Early in the summer of 1966 Langley phoned back, saying that they needed him in India right away.  They signed him up and gave him an alias. In June Dingman and his colleagues—all clueless as to where they were going—were flown in a twin-engine Aero Commander with blacked-out windows to a location in the American Southeast. From there they continued to an unnamed island for “bomb school.”

“The teachers were soldier-of-fortune-type characters,” Dingman recalled. “About 10 of us recruits gathered around a large table and fashioned charges from C-4 plastic explosives and duct tape. The instructor observing our progress said something I have never forgotten: ‘Remember, gentlemen: A neat bomb is a happy bomb.’ ”

The cloak-and-dagger chapter of the operation was about to begin. From the island they were flown to Delhi and lodged in a “safe house” for the better part of a week, and were barred from touring the city. Dingman knew little about the mission, except that it was being kept under tight wraps while Indian Prime Minister Indira Gandhi’s political campaign was building steam. The opposition party had already accused her of collaborating with the CIA.

Taking a series of aircraft, the climbers flew north. Once in the mountains, they were transferred to American helicopters operated by U.S. Air Force pilots and were ferried the final leg to a base camp at about 16,000 feet. Then Dingman was informed that the mission for which they had earlier been briefed—to place listening equipment on the southwest side of Nanda Devi—had already been completed a year earlier. Except that a snag had occurred: A “key part” of that surveillance gear had gone missing. Their new assignment was to find the lost device and transport it to the neighboring peak of Nanda Kot. Once it was set it up there, at a more manageable altitude of 22,000 feet, they could all go home.

At the time, Dingman was unaware that his Everest buddies Bishop and Jerstad had been drawn into the same project the previous year—along with a handful of other wildcat mountaineers handpicked from the American climbing scene. Like Dingman, they were all oddly patriotic, despite most mountaineers’ temperament of being iconoclastic loners. They quickly deduced that climbing exotic, beautiful mountains and getting paid for it—$1,000 a month wasn’t bad in the 1960s—was a fine way to serve their country. They could be James Bonds in crampons.

The SNAP generator could have fallen thousands of feet. Surely it would be found in the scree and landslide debris below Camp 4. To calculate which direction it might have gone, a helicopter dropped some empty butane canisters as it hovered over the camp while spotters watched where they fell and rolled.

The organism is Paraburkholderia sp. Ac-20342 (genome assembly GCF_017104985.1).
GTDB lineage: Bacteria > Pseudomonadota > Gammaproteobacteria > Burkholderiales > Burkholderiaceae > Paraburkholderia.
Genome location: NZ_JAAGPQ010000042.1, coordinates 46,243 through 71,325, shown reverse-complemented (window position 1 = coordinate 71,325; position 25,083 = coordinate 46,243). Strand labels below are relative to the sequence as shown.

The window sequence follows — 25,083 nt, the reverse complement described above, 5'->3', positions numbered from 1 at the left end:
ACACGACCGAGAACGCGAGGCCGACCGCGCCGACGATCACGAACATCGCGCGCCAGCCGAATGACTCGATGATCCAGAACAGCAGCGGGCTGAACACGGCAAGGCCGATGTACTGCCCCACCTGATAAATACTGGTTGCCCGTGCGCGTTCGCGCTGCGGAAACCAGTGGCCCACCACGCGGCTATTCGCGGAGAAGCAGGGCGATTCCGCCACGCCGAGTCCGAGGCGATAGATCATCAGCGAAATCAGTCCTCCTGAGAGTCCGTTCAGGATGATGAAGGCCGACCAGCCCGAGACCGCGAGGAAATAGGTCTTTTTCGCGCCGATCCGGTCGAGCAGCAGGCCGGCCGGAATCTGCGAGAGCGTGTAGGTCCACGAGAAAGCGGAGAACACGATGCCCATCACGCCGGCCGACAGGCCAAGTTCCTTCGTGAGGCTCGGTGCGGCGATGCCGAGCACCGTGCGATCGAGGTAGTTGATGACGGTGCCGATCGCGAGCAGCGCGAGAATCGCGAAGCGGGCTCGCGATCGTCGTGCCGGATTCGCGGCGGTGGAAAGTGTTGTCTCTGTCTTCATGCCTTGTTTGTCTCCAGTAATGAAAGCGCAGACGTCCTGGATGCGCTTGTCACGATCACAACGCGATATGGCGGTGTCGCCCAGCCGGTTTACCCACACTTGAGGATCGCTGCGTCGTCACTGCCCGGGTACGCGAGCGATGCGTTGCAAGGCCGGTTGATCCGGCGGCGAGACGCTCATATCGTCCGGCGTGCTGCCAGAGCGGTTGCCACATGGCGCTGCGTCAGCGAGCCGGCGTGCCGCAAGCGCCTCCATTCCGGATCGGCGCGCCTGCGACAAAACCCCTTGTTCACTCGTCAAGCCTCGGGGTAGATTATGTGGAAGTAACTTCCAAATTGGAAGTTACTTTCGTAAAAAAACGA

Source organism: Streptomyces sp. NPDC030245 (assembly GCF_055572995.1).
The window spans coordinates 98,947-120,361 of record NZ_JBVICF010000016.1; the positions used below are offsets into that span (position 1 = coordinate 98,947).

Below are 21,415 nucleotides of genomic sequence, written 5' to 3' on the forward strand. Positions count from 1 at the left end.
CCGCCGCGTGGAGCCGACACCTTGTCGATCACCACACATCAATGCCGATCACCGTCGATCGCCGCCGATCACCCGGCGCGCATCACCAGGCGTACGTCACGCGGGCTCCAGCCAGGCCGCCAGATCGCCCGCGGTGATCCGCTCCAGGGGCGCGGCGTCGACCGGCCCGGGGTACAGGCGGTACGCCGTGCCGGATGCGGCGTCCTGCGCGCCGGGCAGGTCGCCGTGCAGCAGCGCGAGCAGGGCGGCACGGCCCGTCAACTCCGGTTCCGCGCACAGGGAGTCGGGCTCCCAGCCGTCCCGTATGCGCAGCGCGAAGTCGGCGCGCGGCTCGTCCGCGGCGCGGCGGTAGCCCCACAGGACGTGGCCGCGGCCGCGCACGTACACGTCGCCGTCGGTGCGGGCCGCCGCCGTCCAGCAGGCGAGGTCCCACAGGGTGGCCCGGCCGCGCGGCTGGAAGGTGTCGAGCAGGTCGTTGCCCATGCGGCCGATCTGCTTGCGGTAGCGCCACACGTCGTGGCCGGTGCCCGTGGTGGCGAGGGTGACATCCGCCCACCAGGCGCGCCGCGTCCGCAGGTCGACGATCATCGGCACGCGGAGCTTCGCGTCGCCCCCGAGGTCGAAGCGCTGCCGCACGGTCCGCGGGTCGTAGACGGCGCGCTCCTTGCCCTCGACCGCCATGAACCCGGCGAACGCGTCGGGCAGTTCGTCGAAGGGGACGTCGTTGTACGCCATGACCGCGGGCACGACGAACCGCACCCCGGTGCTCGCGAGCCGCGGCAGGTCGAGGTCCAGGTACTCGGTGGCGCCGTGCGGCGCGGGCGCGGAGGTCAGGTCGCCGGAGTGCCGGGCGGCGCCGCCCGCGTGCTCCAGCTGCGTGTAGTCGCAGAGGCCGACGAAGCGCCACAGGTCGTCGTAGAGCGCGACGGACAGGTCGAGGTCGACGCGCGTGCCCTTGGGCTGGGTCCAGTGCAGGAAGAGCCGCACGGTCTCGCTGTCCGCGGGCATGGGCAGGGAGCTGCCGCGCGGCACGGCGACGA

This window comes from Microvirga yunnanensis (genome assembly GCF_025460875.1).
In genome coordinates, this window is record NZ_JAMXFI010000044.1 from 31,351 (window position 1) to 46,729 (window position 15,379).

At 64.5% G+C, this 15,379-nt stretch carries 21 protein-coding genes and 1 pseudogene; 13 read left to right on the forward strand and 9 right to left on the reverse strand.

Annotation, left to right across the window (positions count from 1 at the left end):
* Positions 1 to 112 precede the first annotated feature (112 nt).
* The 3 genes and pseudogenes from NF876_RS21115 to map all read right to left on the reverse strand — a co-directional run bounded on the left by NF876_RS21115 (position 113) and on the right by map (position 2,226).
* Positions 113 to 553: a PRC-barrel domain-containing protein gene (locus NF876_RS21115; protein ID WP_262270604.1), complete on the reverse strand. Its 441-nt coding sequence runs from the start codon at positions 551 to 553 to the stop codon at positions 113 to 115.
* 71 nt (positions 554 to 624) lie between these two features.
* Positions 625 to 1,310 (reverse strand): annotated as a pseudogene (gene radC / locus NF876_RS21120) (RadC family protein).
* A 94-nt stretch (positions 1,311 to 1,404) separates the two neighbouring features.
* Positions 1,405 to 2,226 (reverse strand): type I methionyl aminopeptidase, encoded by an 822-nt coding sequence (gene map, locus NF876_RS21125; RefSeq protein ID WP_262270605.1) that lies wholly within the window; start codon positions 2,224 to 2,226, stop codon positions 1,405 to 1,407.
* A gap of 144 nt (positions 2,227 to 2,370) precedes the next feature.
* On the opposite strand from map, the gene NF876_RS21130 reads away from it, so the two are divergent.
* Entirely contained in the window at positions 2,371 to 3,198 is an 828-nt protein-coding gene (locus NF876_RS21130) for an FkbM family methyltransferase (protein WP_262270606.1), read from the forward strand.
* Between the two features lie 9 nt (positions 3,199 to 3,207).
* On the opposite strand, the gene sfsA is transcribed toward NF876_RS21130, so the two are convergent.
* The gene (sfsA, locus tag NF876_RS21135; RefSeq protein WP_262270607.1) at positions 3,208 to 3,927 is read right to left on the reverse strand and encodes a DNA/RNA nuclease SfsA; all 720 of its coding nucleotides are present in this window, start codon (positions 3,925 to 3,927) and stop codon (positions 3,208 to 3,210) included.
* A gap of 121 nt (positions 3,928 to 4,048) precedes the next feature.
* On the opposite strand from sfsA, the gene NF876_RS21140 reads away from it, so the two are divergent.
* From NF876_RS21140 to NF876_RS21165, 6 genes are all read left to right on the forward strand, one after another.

For days Dingman and the other climbers scrambled up rocky, frozen couloirs while being pummeled by monsoon rain and rockfall. A search from the air might be faster and safer, they decided, so they shifted gears and began flying helicopter missions. Their chopper was a HH-43B Huskie, a boxy-looking aircraft able to climb as high as 24,000 feet. They removed the rear door of the helicopter to reduce the weight and sat in the back with a neutron counter—their legs hanging out as if they were perched on the tailgate of a pickup truck.

“At one point the American pilot—a guy on leave from the Air Force—wanted to shoot a spiral-horned Marco Polo sheep,” Dingman said, aware that Marco Polo sheep can be found at elevations over 16,000 feet. “This involved flying on a ‘search mission’ along high ridges, looking for the animals, while I sat in the doorway with a loaded .44-caliber revolver. The HH-43B is an agile helicopter, and we spotted some sheep and chased them—but we were no match for a sheep running for its life. We didn’t bag a sheep—but we did return alive.

For Dingman, himself a licensed pilot, the flying was the scariest part of the operation. “There are two types of helicopters,” he remarked. “Those that have crashed; and those that will crash.”

The recruits were energetic and adventure-starved, but they knew “dangerous and futile” when they saw it. “You can’t let a bureaucracy run a mountaineering expedition,” one of them commented.

“The Indians clearly didn’t care if the thing was found in our lifetime,” Dingman observed. Weeks of searching turned into months. They found no missing device and heard nary a peep from the radiation detectors. Some speculated that India had retrieved the device early that spring in order to dismantle the SNAP generator, remove the plutonium and use it to fashion a nuclear bomb. “I’m not the first to speculate that the Indians found the generator and took it away—before we even arrived on the scene,” Dingman said.